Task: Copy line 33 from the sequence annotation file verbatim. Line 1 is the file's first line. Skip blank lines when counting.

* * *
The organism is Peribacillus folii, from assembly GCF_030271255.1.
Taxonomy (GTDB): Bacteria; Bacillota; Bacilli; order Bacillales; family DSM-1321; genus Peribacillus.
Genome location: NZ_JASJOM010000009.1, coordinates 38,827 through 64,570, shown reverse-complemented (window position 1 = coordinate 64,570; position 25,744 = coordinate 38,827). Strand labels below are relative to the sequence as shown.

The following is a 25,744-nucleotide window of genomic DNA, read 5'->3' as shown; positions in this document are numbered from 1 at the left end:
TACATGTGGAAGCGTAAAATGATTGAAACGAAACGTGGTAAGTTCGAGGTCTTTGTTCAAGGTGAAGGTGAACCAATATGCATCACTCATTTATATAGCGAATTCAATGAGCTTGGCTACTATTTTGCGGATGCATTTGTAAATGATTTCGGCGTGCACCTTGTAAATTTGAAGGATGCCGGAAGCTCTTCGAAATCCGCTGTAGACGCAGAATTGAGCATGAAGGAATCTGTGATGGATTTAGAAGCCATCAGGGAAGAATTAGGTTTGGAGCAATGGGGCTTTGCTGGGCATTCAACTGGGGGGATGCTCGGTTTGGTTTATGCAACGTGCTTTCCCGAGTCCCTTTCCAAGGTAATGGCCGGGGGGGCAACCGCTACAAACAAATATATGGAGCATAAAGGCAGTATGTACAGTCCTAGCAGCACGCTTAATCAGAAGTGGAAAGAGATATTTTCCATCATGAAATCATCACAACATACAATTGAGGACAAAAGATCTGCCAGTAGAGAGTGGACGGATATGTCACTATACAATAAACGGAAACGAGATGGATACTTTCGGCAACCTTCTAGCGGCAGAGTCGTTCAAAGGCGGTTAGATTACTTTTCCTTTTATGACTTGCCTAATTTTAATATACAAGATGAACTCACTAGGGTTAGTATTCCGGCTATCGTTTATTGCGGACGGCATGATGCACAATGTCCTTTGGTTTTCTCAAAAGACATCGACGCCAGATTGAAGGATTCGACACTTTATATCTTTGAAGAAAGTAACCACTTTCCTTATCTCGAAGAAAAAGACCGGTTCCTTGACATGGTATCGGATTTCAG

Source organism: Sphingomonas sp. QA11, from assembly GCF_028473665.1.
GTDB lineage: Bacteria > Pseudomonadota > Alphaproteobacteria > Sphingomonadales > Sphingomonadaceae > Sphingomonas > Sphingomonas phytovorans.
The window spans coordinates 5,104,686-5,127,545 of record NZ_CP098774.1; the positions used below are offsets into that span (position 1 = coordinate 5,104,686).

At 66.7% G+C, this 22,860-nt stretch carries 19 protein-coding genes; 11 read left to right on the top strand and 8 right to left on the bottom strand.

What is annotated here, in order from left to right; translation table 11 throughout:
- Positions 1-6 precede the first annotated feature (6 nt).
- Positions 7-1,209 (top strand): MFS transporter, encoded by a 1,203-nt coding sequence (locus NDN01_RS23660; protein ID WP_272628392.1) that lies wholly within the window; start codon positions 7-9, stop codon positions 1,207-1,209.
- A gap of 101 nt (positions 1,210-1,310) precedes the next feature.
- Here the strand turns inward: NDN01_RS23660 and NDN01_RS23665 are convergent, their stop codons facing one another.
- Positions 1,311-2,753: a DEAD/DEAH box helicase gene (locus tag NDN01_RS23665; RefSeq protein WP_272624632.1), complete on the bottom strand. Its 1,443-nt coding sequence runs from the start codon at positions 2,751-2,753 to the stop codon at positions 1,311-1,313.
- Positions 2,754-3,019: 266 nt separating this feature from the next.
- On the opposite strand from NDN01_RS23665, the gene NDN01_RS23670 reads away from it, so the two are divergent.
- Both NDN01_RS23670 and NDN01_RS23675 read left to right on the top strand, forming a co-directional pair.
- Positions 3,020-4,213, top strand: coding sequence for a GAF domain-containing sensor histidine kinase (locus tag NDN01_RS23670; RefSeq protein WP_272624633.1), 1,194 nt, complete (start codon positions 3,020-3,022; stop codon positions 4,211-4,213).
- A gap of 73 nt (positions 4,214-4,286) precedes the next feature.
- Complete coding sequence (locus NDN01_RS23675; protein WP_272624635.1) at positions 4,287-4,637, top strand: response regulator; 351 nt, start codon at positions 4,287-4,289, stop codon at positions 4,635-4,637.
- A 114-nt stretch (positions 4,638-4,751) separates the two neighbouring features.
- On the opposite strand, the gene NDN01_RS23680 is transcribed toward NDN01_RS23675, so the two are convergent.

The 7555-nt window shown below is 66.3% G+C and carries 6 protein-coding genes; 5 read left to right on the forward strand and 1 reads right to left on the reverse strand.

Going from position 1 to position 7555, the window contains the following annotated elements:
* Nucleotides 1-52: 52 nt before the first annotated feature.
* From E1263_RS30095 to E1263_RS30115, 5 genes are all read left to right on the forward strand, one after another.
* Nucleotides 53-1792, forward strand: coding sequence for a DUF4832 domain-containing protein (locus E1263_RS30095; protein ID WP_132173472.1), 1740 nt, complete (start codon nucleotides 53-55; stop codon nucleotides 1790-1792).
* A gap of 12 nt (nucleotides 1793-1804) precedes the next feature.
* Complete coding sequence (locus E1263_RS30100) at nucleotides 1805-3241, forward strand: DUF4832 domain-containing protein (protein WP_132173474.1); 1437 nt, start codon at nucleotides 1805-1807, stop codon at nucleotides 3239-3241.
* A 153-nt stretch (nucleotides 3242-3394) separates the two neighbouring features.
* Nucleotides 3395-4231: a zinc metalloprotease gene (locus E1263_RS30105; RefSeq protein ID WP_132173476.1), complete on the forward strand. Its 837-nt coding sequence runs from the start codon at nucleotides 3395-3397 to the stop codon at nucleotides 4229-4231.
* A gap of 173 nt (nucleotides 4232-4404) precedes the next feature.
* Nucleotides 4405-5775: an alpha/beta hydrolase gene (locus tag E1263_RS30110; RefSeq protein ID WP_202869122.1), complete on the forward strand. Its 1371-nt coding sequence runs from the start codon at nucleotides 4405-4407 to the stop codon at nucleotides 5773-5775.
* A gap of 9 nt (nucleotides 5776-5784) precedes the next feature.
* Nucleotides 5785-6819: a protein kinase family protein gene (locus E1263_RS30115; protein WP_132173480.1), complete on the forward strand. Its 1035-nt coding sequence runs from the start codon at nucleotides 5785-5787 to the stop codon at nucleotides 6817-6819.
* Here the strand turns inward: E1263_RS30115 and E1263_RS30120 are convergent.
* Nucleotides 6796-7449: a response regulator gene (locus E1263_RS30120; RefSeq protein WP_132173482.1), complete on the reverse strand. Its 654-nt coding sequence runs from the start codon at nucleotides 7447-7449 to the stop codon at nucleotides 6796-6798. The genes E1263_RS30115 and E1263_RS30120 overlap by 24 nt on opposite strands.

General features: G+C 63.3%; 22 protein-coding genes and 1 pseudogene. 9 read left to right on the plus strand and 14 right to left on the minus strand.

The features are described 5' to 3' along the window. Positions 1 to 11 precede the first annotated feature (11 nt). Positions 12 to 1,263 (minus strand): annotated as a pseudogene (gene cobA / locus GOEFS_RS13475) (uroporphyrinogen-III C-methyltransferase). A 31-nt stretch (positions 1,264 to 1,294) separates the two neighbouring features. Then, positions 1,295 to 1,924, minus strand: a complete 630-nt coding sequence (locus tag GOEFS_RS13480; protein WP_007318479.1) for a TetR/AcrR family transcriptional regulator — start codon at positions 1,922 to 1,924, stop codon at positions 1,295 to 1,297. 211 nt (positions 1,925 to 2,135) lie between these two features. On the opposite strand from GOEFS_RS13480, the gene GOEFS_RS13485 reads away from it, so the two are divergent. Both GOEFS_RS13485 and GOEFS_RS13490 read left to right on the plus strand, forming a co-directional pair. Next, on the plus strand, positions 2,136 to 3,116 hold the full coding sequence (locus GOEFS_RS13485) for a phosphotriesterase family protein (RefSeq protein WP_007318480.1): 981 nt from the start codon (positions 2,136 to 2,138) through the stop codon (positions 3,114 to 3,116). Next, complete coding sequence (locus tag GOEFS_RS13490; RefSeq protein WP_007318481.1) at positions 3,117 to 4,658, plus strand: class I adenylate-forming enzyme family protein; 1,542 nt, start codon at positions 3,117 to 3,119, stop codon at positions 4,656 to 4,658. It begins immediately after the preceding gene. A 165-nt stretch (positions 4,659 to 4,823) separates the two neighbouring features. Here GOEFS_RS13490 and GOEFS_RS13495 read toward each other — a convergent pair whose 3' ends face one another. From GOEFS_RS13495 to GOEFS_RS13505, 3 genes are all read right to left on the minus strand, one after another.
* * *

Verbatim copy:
* A gap of 173 nt (nucleotides 4232-4404) precedes the next feature.